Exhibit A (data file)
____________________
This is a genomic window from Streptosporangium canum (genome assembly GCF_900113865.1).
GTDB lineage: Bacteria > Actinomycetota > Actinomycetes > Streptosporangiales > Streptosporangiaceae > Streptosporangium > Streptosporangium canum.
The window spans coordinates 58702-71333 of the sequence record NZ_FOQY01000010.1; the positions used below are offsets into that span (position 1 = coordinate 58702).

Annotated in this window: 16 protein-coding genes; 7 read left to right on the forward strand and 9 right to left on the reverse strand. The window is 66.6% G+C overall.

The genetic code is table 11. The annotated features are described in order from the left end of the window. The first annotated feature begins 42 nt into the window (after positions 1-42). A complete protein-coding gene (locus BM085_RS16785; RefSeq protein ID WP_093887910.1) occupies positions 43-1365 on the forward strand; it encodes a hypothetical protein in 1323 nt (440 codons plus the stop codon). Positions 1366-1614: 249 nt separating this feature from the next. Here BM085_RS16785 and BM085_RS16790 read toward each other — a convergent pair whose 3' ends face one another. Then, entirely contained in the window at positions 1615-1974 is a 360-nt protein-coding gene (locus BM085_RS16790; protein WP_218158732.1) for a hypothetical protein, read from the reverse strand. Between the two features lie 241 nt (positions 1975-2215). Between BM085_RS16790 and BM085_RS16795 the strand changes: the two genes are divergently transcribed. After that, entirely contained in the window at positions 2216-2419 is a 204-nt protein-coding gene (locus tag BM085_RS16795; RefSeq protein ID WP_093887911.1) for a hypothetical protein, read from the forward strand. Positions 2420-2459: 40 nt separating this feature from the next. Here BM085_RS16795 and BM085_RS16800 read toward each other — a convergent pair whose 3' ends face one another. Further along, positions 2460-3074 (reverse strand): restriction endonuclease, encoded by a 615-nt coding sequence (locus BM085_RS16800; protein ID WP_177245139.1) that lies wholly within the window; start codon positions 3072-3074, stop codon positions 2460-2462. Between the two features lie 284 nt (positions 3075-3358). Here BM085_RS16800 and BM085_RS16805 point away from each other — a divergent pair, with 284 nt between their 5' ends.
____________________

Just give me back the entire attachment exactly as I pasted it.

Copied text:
This is a genomic window from Streptosporangium canum (genome assembly GCF_900113865.1).
GTDB lineage: Bacteria > Actinomycetota > Actinomycetes > Streptosporangiales > Streptosporangiaceae > Streptosporangium > Streptosporangium canum.
The window spans coordinates 58702-71333 of the sequence record NZ_FOQY01000010.1; the positions used below are offsets into that span (position 1 = coordinate 58702).

Annotated in this window: 16 protein-coding genes; 7 read left to right on the forward strand and 9 right to left on the reverse strand. The window is 66.6% G+C overall.

The genetic code is table 11. The annotated features are described in order from the left end of the window. The first annotated feature begins 42 nt into the window (after positions 1-42). A complete protein-coding gene (locus BM085_RS16785; RefSeq protein ID WP_093887910.1) occupies positions 43-1365 on the forward strand; it encodes a hypothetical protein in 1323 nt (440 codons plus the stop codon). Positions 1366-1614: 249 nt separating this feature from the next. Here BM085_RS16785 and BM085_RS16790 read toward each other — a convergent pair whose 3' ends face one another. Then, entirely contained in the window at positions 1615-1974 is a 360-nt protein-coding gene (locus BM085_RS16790; protein WP_218158732.1) for a hypothetical protein, read from the reverse strand. Between the two features lie 241 nt (positions 1975-2215). Between BM085_RS16790 and BM085_RS16795 the strand changes: the two genes are divergently transcribed. After that, entirely contained in the window at positions 2216-2419 is a 204-nt protein-coding gene (locus tag BM085_RS16795; RefSeq protein ID WP_093887911.1) for a hypothetical protein, read from the forward strand. Positions 2420-2459: 40 nt separating this feature from the next. Here BM085_RS16795 and BM085_RS16800 read toward each other — a convergent pair whose 3' ends face one another. Further along, positions 2460-3074 (reverse strand): restriction endonuclease, encoded by a 615-nt coding sequence (locus BM085_RS16800; protein ID WP_177245139.1) that lies wholly within the window; start codon positions 3072-3074, stop codon positions 2460-2462. Between the two features lie 284 nt (positions 3075-3358). Here BM085_RS16800 and BM085_RS16805 point away from each other — a divergent pair, with 284 nt between their 5' ends.